From films on renowned visionaries to stories of exceptional, everyday people, WHYY celebrates those who have and continue to shape our Country.
Sunday, October 6 @ 5:00 p.m.
Black Ballerina is a story of passion, opportunity, heartbreak and triumph of the human spirit. Set in the overwhelmingly white world of classical dance, it tells the stories of several black women from different generations who fell in love with ballet. Sixty years ago, while pursuing their dreams of careers in classical dance, Joan Myers Brown, Delores Browne and Raven Wilkinson (the Ballet Russe de Monte Carlo’s first black ballerina) confronted racism, exclusion and unequal opportunity in segregated mid-century America. In 2015, three young black women also pursue careers as ballerinas, and find that many of the same obstacles their predecessors faced are still evident in the ballet world today. Through interviews with current and former ballet dancers along with engaging archival photos and film, the one-hour documentary uses the ethereal world of ballet to engage viewers on a subject that reaches far outside the art world and compels viewers to think about larger issues of exclusion, equal opportunity and change.
AfroPop Season 11
Thursdays at 11 PM, from October 3 – October 31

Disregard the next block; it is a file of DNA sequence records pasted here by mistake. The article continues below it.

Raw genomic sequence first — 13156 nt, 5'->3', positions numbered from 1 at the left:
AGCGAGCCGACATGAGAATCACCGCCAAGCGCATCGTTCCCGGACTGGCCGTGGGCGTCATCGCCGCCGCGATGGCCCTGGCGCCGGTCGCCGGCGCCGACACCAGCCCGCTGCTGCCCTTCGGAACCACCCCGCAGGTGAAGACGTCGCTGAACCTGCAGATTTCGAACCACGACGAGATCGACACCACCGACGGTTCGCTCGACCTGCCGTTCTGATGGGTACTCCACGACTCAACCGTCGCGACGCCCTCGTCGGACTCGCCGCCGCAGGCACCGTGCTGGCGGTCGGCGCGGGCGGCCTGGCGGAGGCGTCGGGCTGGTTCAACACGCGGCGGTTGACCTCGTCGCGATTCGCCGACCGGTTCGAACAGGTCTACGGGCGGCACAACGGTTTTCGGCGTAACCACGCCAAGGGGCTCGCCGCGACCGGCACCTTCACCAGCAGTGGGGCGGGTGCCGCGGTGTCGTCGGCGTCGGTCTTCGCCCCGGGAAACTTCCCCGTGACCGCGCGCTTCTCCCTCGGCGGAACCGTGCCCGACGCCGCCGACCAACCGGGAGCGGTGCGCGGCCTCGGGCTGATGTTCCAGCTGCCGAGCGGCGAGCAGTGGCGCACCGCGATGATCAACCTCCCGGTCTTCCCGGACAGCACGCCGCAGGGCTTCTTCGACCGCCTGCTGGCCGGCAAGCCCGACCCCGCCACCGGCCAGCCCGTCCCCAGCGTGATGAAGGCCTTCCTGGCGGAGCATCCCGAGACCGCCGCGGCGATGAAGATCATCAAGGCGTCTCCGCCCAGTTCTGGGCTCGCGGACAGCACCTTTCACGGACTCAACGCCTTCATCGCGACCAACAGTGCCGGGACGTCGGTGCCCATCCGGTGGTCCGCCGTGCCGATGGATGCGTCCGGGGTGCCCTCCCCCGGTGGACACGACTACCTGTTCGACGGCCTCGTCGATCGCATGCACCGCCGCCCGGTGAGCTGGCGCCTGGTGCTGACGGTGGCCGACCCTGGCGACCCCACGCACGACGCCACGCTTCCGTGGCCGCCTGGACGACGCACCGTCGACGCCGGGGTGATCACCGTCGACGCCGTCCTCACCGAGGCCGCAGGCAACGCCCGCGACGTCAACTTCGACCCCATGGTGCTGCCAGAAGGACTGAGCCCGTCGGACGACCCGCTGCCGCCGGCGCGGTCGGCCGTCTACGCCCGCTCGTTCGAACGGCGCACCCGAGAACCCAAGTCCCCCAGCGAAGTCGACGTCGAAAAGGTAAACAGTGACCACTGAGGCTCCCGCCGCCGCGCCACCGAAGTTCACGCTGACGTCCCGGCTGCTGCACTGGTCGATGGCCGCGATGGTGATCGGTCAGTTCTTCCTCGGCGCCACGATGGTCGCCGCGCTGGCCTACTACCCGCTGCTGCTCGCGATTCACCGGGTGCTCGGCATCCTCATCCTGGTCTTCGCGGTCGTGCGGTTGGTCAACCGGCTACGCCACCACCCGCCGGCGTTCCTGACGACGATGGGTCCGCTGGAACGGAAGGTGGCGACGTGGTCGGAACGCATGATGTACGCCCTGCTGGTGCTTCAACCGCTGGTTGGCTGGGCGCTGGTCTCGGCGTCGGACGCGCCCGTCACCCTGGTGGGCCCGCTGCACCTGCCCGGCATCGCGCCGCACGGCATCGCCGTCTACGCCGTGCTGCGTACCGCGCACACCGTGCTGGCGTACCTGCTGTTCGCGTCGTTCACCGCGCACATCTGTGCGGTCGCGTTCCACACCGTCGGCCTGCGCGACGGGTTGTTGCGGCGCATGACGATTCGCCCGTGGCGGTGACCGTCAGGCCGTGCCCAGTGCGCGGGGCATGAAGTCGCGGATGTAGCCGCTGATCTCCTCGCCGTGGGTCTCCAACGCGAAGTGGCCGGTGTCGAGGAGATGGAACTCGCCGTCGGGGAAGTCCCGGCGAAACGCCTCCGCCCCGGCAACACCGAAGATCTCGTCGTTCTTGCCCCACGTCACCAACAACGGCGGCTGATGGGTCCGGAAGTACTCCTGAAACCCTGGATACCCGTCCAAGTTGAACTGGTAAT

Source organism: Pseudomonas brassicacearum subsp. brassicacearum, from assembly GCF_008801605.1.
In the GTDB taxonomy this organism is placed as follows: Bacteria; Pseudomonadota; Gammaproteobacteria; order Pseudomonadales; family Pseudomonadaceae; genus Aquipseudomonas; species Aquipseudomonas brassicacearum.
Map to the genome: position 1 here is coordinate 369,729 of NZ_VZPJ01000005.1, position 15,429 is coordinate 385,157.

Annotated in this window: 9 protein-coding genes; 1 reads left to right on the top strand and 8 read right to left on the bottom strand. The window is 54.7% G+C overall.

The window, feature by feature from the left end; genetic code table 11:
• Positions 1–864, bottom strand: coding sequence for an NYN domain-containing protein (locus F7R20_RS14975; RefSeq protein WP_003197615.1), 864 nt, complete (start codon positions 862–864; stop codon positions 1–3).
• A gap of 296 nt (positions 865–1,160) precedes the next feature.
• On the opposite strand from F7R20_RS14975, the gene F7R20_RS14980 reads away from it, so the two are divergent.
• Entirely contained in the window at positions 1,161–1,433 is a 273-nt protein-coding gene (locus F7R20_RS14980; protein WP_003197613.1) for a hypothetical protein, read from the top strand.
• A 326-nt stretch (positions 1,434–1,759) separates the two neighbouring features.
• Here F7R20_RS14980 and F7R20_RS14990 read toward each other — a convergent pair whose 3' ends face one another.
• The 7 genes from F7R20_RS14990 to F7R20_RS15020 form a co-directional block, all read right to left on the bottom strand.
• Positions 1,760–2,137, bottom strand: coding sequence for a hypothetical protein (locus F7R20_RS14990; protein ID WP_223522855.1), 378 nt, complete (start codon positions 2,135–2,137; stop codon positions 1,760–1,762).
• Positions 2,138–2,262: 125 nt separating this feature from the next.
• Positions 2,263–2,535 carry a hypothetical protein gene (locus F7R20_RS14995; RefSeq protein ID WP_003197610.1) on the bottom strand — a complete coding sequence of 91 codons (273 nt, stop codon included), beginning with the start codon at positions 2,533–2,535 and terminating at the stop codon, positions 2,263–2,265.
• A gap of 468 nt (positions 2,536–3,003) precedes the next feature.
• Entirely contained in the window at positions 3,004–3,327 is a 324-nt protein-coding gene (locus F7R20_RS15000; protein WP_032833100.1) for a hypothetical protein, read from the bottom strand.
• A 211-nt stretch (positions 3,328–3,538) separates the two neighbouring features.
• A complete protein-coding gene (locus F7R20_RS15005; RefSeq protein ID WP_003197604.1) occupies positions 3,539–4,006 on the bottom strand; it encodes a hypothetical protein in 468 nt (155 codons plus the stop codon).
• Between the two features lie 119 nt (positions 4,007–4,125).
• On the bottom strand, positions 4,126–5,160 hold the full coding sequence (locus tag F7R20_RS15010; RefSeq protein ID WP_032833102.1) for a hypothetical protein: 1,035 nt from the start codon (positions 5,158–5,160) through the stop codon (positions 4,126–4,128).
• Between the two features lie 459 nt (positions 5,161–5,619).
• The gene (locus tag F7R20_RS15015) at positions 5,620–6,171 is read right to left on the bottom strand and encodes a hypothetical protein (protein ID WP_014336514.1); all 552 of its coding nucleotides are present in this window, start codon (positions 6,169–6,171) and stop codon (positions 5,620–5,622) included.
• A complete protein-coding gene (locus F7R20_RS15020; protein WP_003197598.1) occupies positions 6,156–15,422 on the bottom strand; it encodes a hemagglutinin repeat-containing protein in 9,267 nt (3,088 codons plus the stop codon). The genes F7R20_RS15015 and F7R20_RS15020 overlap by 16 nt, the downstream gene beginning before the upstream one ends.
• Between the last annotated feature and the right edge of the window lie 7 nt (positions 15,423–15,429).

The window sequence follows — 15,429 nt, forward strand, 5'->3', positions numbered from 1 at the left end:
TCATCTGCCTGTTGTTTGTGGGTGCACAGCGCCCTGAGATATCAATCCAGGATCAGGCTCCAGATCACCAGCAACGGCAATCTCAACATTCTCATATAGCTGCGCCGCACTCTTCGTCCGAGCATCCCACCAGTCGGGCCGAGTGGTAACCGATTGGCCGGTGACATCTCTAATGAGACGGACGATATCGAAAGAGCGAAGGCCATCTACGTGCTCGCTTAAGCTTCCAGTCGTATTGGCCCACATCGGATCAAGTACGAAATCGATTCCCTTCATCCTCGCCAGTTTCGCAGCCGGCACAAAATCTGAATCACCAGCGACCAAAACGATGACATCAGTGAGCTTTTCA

Orange is the New Black actress Danielle Brooks will help guide audiences as they journey through AfroPoP: The Ultimate Cultural Exchange’s slate of documentary and short stories on contemporary life, art and culture in the African Diaspora. Season 11 of the trailblazing series highlights diverse issues, including social justice, politics, LGBTQ identity, fashion and violence against women.
Tell Them We Are Rising: The Story of Black Colleges
October 11, 2019 at 10 p.m.
The role that historically black colleges and universities played in shaping black life, creating a black middle class and dismantling segregation cannot be overstated.
John Lewis: Get In the Way
John Lewis rose from Alabama’s Black Belt to the corridors of Capitol Hill, his origins forever linking him to those who customarily go unheard.
When unarmed teenager Michael Brown is killed by police and left lying in the street for hours, it marks a breaking point for the residents of the St. Louis area and beyond. Whose Streets? is an unflinching look at the Ferguson, Missouri uprising. As the national guard rolls in, a new generation mounts a powerful battle cry not just for their civil rights, but for the right to live.